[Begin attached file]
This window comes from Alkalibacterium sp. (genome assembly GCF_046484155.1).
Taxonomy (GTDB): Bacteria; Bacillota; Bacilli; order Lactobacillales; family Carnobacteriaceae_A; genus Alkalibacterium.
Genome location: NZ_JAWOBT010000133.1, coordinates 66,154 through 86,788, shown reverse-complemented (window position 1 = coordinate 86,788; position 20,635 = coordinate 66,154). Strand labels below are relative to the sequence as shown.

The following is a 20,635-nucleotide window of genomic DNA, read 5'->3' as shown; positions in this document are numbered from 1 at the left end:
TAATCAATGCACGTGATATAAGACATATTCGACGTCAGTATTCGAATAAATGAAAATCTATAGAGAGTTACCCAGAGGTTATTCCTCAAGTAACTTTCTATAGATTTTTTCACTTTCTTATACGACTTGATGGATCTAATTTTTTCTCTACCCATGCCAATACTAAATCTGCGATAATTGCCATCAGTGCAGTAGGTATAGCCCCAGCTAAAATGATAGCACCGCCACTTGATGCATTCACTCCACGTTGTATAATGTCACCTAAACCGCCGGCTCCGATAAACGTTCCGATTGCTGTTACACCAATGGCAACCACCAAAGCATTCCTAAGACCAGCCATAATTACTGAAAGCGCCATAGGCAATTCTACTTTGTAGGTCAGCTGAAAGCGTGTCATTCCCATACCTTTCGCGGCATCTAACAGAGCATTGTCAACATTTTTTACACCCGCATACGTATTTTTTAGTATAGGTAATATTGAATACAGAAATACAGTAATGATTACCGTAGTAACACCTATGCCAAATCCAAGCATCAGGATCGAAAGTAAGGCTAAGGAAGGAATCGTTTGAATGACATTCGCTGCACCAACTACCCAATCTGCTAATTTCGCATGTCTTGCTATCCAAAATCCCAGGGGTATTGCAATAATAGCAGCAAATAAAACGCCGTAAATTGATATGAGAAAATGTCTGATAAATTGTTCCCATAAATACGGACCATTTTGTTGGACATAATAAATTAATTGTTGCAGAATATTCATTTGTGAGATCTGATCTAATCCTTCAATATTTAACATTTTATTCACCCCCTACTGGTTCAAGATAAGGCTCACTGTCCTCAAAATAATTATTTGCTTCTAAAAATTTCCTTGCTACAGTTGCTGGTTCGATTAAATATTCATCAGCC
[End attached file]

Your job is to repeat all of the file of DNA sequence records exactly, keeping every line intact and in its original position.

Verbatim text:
This window comes from Alkalibacterium sp. (genome assembly GCF_046484155.1).
Taxonomy (GTDB): Bacteria; Bacillota; Bacilli; order Lactobacillales; family Carnobacteriaceae_A; genus Alkalibacterium.
Genome location: NZ_JAWOBT010000133.1, coordinates 66,154 through 86,788, shown reverse-complemented (window position 1 = coordinate 86,788; position 20,635 = coordinate 66,154). Strand labels below are relative to the sequence as shown.

The following is a 20,635-nucleotide window of genomic DNA, read 5'->3' as shown; positions in this document are numbered from 1 at the left end:
TAATCAATGCACGTGATATAAGACATATTCGACGTCAGTATTCGAATAAATGAAAATCTATAGAGAGTTACCCAGAGGTTATTCCTCAAGTAACTTTCTATAGATTTTTTCACTTTCTTATACGACTTGATGGATCTAATTTTTTCTCTACCCATGCCAATACTAAATCTGCGATAATTGCCATCAGTGCAGTAGGTATAGCCCCAGCTAAAATGATAGCACCGCCACTTGATGCATTCACTCCACGTTGTATAATGTCACCTAAACCGCCGGCTCCGATAAACGTTCCGATTGCTGTTACACCAATGGCAACCACCAAAGCATTCCTAAGACCAGCCATAATTACTGAAAGCGCCATAGGCAATTCTACTTTGTAGGTCAGCTGAAAGCGTGTCATTCCCATACCTTTCGCGGCATCTAACAGAGCATTGTCAACATTTTTTACACCCGCATACGTATTTTTTAGTATAGGTAATATTGAATACAGAAATACAGTAATGATTACCGTAGTAACACCTATGCCAAATCCAAGCATCAGGATCGAAAGTAAGGCTAAGGAAGGAATCGTTTGAATGACATTCGCTGCACCAACTACCCAATCTGCTAATTTCGCATGTCTTGCTATCCAAAATCCCAGGGGTATTGCAATAATAGCAGCAAATAAAACGCCGTAAATTGATATGAGAAAATGTCTGATAAATTGTTCCCATAAATACGGACCATTTTGTTGGACATAATAAATTAATTGTTGCAGAATATTCATTTGTGAGATCTGATCTAATCCTTCAATATTTAACATTTTATTCACCCCCTACTGGTTCAAGATAAGGCTCACTGTCCTCAAAATAATTATTTGCTTCTAAAAATTTCCTTGCTACAGTTGCTGGTTCGATTAAATATTCATCAGCC